Property investors often incorporate new companies for specific transactions. And it is not unusual for investors to enter into sale and purchase agreements on behalf of a transaction-specific company that is yet to be incorporated. In that instance, the latest Auckland District Law Society standard form sale and purchase agreement provides that the person signing for the unincorporated company will at all times remain personally liable.
The issue of personal liability in these circumstances has recently been argued in the High Court. The court considered whether these agreements can be enforced against the individual who signs on behalf of an unincorporated entity, where that entity has subsequently defaulted.
In Brown v Kang, an unincorporated company had entered into a sale and purchase agreement. The deposit of $250,000 was to be paid in three instalments. The purchaser did not pay the third instalment and the vendor cancelled the agreement. The purchasing company was subsequently incorporated, and the director denied personal liability, on the basis that the company was responsible for that third instalment.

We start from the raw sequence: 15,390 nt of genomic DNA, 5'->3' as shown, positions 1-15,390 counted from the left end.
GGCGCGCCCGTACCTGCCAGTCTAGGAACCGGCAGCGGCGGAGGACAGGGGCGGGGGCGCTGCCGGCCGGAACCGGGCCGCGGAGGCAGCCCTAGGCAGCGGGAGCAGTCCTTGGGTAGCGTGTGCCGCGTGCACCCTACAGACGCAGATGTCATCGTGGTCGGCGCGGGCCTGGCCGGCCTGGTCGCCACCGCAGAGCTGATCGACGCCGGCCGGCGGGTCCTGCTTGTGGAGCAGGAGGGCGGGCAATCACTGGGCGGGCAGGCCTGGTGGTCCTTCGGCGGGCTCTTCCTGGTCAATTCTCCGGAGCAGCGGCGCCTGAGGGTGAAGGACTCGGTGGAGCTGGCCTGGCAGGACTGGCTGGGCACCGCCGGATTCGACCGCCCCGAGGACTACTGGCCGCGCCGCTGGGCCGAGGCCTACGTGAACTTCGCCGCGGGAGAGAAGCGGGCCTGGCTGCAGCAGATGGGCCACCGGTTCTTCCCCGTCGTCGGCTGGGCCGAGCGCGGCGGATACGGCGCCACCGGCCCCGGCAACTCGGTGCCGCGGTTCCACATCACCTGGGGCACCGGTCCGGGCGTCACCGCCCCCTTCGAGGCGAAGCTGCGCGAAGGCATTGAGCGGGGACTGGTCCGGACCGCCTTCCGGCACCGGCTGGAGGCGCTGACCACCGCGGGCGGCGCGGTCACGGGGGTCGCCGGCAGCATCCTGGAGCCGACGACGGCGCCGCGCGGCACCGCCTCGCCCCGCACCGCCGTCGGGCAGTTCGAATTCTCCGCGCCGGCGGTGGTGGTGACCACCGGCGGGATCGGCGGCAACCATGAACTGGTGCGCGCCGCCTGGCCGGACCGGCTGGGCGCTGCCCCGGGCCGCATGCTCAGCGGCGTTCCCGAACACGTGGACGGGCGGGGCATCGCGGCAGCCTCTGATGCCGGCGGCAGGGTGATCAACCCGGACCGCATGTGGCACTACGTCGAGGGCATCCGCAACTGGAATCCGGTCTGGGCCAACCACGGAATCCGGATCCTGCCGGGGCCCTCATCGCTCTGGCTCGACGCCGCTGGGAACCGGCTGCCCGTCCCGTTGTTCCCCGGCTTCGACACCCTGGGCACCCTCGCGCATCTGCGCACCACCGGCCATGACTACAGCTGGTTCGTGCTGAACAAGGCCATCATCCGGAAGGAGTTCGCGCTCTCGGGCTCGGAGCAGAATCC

The court disagreed. Even though the company was subsequently incorporated, the individual director remained liable for payment of the third instalment of the deposit. The court noted that a deposit operates as a guarantee by the purchaser that they intend to meet their obligations. If they default on those obligations, the deposit is forfeit. In this case, the court agreed that the guarantee must have come from the director personally.
With property markets under significant strain both globally and locally, the case provides a salutary warning to purchasers to ensure that they are aware of the potential ramifications of using special purpose vehicles for transactions. If that vehicle is not incorporated at the time it enters into the sale and purchase agreement, the promoter of the company can expect to be personally liable for any default.
* Josh McBride acted for the successful plaintiff in this case.